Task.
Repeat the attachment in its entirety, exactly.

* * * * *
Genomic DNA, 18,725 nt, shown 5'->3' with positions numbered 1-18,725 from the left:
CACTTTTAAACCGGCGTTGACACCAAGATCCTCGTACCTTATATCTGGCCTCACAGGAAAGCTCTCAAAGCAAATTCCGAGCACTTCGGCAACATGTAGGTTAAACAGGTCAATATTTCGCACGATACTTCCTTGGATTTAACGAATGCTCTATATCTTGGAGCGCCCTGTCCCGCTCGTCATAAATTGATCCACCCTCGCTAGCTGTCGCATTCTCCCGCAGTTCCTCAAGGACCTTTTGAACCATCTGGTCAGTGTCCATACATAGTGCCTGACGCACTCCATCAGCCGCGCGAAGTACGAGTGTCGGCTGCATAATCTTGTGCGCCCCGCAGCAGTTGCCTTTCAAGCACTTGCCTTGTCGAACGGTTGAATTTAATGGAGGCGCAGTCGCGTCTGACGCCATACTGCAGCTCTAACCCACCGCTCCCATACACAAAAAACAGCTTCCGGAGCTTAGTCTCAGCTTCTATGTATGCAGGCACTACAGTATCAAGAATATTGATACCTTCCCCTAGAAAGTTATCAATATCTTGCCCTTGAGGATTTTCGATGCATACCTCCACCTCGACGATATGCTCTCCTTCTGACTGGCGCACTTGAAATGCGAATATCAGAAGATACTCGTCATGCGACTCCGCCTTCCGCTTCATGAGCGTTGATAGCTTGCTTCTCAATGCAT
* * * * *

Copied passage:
Genomic DNA, 18,725 nt, shown 5'->3' with positions numbered 1-18,725 from the left:
CACTTTTAAACCGGCGTTGACACCAAGATCCTCGTACCTTATATCTGGCCTCACAGGAAAGCTCTCAAAGCAAATTCCGAGCACTTCGGCAACATGTAGGTTAAACAGGTCAATATTTCGCACGATACTTCCTTGGATTTAACGAATGCTCTATATCTTGGAGCGCCCTGTCCCGCTCGTCATAAATTGATCCACCCTCGCTAGCTGTCGCATTCTCCCGCAGTTCCTCAAGGACCTTTTGAACCATCTGGTCAGTGTCCATACATAGTGCCTGACGCACTCCATCAGCCGCGCGAAGTACGAGTGTCGGCTGCATAATCTTGTGCGCCCCGCAGCAGTTGCCTTTCAAGCACTTGCCTTGTCGAACGGTTGAATTTAATGGAGGCGCAGTCGCGTCTGACGCCATACTGCAGCTCTAACCCACCGCTCCCATACACAAAAAACAGCTTCCGGAGCTTAGTCTCAGCTTCTATGTATGCAGGCACTACAGTATCAAGAATATTGATACCTTCCCCTAGAAAGTTATCAATATCTTGCCCTTGAGGATTTTCGATGCATACCTCCACCTCGACGATATGCTCTCCTTCTGACTGGCGCACTTGAAATGCGAATATCAGAAGATACTCGTCATGCGACTCCGCCTTCCGCTTCATGAGCGTTGATAGCTTGCTTCTCAATGCAT